Unless you are swimming in other assets (which is none of my business and the reason I usually resist posts like this), selling your house to buy the boat seems like a disaster idea that does not end well.

If you hang onto the house and rent it for 3% of its value and it appreciates at 3%, you have covered the cost of a boat loan and still have someplace to live when you are done boating.
I will say from experience, that being a landlord is not for the faint of heart, but seems like it may be better than being homeless in Seattle when you are ready for the dirt house again.
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Old 07-27-2016, 11:38 PM   #111
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whirr...
It is unlike me to wade into a post like this with a reply but this one got the better of me.
A few things here seem so highly likely that they are worth mentioning as you think about this:
No matter how much you love the cruising, live aboard life, you will not finish you lifetime on a boat I am thinking.
In either a short or a long amount of time, the boat you buy will be worth less than you paid for it and will have consumed a lot of money in the meantime.
Meanwhile, because Seattle/Tacoma is largely populated by companies of the future rather than industries of the past, the economy here will remain very vibrant and keep pressure on real assets so the house you sold to buy the boat will be worth far more than you sold it for.
Unless you are swimming in other assets (which is none of my business and the reason I usually resist posts like this), selling your house to buy the boat seems like a disaster idea that does not end well.

If you hang onto the house and rent it for 3% of its value and it appreciates at 3%, you have covered the cost of a boat loan and still have someplace to live when you are done boating.
I will say from experience, that being a landlord is not for the faint of heart, but seems like it may be better than being homeless in Seattle when you are ready for the dirt house again.
A lot of good thought there. The point is that you need to be sure your plan will allow you to return to living on land if the time comes that you want to or need to.

I'd add a few thoughts. I would hold on to the house at least for a couple of years until I was certain living aboard was for me. Rent it using a management company. That's the only way to be an absentee landlord. See how it goes and then decide whether to hold on to it or not. Klee assumes you'd want to return to Tacoma. If you think you'd like to live elsewhere in retirement then that changes the equation. I would also limit the debt I took on the boat or kept on the home, the entire financial picture to something that could be reversed and you'd still be ok. You may have a long period of cruising, maybe even the rest of your life. However, an illness could arise in six months that would require you to return to land life.

So just consider all aspects and consider contingency plans, all the what-if's. This isn't saying to live in so much fear you're scared to do anything, but just to carefully think through all the scenarios.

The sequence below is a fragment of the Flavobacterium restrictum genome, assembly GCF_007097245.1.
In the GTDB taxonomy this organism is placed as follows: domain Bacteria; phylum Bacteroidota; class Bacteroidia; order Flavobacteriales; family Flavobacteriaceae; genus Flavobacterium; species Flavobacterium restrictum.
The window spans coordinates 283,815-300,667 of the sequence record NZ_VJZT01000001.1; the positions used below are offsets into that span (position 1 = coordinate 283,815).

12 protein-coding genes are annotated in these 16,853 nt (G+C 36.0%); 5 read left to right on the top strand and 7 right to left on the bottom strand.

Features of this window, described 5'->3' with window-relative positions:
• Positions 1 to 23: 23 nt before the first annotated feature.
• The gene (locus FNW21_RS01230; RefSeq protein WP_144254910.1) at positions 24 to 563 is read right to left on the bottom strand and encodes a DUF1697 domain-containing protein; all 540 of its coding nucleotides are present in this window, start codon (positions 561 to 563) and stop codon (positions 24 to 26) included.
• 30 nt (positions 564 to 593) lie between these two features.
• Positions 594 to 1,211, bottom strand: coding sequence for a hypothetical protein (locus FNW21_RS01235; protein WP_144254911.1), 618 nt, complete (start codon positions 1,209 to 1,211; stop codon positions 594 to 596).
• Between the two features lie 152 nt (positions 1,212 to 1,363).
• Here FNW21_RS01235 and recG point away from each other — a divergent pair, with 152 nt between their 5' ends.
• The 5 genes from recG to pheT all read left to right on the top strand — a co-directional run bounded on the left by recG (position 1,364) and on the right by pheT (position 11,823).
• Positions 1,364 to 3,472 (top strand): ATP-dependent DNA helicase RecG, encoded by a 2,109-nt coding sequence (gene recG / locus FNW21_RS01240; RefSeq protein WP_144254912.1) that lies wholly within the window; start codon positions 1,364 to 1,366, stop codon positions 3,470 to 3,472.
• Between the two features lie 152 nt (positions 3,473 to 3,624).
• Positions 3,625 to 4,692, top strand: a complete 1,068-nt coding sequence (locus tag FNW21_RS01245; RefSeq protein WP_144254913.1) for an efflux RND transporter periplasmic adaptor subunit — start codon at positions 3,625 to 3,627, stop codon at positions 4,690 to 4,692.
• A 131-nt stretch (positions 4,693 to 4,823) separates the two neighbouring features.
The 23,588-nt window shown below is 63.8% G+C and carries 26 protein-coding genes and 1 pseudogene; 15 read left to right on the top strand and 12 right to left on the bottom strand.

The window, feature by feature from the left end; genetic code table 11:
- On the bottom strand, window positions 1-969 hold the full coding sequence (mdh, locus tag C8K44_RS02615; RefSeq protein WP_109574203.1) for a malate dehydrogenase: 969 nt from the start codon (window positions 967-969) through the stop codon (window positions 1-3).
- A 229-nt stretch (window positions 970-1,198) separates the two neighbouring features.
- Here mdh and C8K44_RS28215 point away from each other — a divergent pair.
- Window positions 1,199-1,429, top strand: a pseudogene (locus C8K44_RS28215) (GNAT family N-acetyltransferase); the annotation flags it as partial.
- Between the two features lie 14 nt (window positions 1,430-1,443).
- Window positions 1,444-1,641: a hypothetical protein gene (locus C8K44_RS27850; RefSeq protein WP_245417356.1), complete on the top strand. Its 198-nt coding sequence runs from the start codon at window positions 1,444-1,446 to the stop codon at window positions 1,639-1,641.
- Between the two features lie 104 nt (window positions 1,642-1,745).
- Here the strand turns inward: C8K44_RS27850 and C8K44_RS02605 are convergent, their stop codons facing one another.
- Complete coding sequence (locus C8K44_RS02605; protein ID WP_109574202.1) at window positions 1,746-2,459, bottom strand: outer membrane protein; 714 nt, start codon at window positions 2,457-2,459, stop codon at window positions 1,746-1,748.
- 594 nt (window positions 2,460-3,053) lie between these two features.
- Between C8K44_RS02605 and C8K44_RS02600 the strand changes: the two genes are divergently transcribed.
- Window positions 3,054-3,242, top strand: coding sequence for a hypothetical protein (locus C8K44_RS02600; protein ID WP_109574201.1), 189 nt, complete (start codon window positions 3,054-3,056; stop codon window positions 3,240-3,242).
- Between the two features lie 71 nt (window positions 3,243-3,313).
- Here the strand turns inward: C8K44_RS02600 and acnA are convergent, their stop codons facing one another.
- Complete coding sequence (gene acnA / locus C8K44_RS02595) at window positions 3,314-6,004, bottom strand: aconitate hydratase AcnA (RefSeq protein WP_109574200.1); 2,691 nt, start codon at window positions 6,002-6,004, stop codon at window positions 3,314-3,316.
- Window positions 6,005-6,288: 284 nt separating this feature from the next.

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Old 07-28-2016, 12:55 PM   #112
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Thank you klee & bandb for the thoughtful replies. I've been grappling with this plan for some time. I wont be homeless when I'm done cruising, as my SO has a townhouse is Federal Way. I'm living there now and have been renting out my Tacoma house to my niece. She just bought a place and now I'm getting ready to enter the renter market for real. The fulcrum I keep teetering back and forth on is.. keep the house and finance an older boat or sell the house and buy a newer one. Keeping the house means property taxes, house maintenance, house insurance and dealing with renters, plus more question marks for expenses maintaining an older boat. I've got a few more years before I retire, so circumstances may change enough to make it a easier decision.
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Old 07-28-2016, 02:28 PM   #113
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Thank you klee & bandb for the thoughtful replies. I've been grappling with this plan for some time. I wont be homeless when I'm done cruising, as my SO has a townhouse is Federal Way. I'm living there now and have been renting out my Tacoma house to my niece. She just bought a place and now I'm getting ready to enter the renter market for real. The fulcrum I keep teetering back and forth on is.. keep the house and finance an older boat or sell the house and buy a newer one. Keeping the house means property taxes, house maintenance, house insurance and dealing with renters, plus more question marks for expenses maintaining an older boat. I've got a few more years before I retire, so circumstances may change enough to make it a easier decision.
Well, you're considering all the appropriate things. Now, keeping the house doesn't have to include dealing with renters and routine maintenance if you use a property management company. I'd definitely do some cash flow comparisons as it could be, not saying it will be, that keeping and renting the house and buying the newer boat work together. So much depends on the house and the rental market it is in. I know people getting solid 8-10% returns on rental houses which exceeds then the cost of borrowing money. One the other hand, I know those with houses from their prior location that have been large cash draws.